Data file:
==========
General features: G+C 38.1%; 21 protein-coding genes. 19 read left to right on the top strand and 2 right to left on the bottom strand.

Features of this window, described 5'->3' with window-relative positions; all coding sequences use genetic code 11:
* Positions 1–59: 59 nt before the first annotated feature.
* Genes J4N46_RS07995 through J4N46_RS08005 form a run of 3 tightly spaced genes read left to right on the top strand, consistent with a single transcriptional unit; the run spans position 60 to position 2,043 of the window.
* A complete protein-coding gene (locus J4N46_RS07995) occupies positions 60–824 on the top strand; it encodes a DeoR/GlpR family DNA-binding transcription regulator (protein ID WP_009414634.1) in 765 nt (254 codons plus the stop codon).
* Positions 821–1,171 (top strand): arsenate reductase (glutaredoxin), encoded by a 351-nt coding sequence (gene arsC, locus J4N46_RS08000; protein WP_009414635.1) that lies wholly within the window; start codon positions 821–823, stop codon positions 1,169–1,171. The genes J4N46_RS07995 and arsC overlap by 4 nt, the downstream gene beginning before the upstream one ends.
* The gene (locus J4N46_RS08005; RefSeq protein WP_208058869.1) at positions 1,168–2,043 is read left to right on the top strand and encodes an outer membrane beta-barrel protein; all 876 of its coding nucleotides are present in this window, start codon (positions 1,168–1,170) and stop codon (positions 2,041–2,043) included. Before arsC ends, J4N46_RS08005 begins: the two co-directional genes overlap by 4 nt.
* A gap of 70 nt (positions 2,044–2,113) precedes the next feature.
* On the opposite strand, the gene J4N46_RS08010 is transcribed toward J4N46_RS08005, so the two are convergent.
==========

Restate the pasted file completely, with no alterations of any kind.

General features: G+C 38.1%; 21 protein-coding genes. 19 read left to right on the top strand and 2 right to left on the bottom strand.

Features of this window, described 5'->3' with window-relative positions; all coding sequences use genetic code 11:
* Positions 1–59: 59 nt before the first annotated feature.
* Genes J4N46_RS07995 through J4N46_RS08005 form a run of 3 tightly spaced genes read left to right on the top strand, consistent with a single transcriptional unit; the run spans position 60 to position 2,043 of the window.
* A complete protein-coding gene (locus J4N46_RS07995) occupies positions 60–824 on the top strand; it encodes a DeoR/GlpR family DNA-binding transcription regulator (protein ID WP_009414634.1) in 765 nt (254 codons plus the stop codon).
* Positions 821–1,171 (top strand): arsenate reductase (glutaredoxin), encoded by a 351-nt coding sequence (gene arsC, locus J4N46_RS08000; protein WP_009414635.1) that lies wholly within the window; start codon positions 821–823, stop codon positions 1,169–1,171. The genes J4N46_RS07995 and arsC overlap by 4 nt, the downstream gene beginning before the upstream one ends.
* The gene (locus J4N46_RS08005; RefSeq protein WP_208058869.1) at positions 1,168–2,043 is read left to right on the top strand and encodes an outer membrane beta-barrel protein; all 876 of its coding nucleotides are present in this window, start codon (positions 1,168–1,170) and stop codon (positions 2,041–2,043) included. Before arsC ends, J4N46_RS08005 begins: the two co-directional genes overlap by 4 nt.
* A gap of 70 nt (positions 2,044–2,113) precedes the next feature.
* On the opposite strand, the gene J4N46_RS08010 is transcribed toward J4N46_RS08005, so the two are convergent.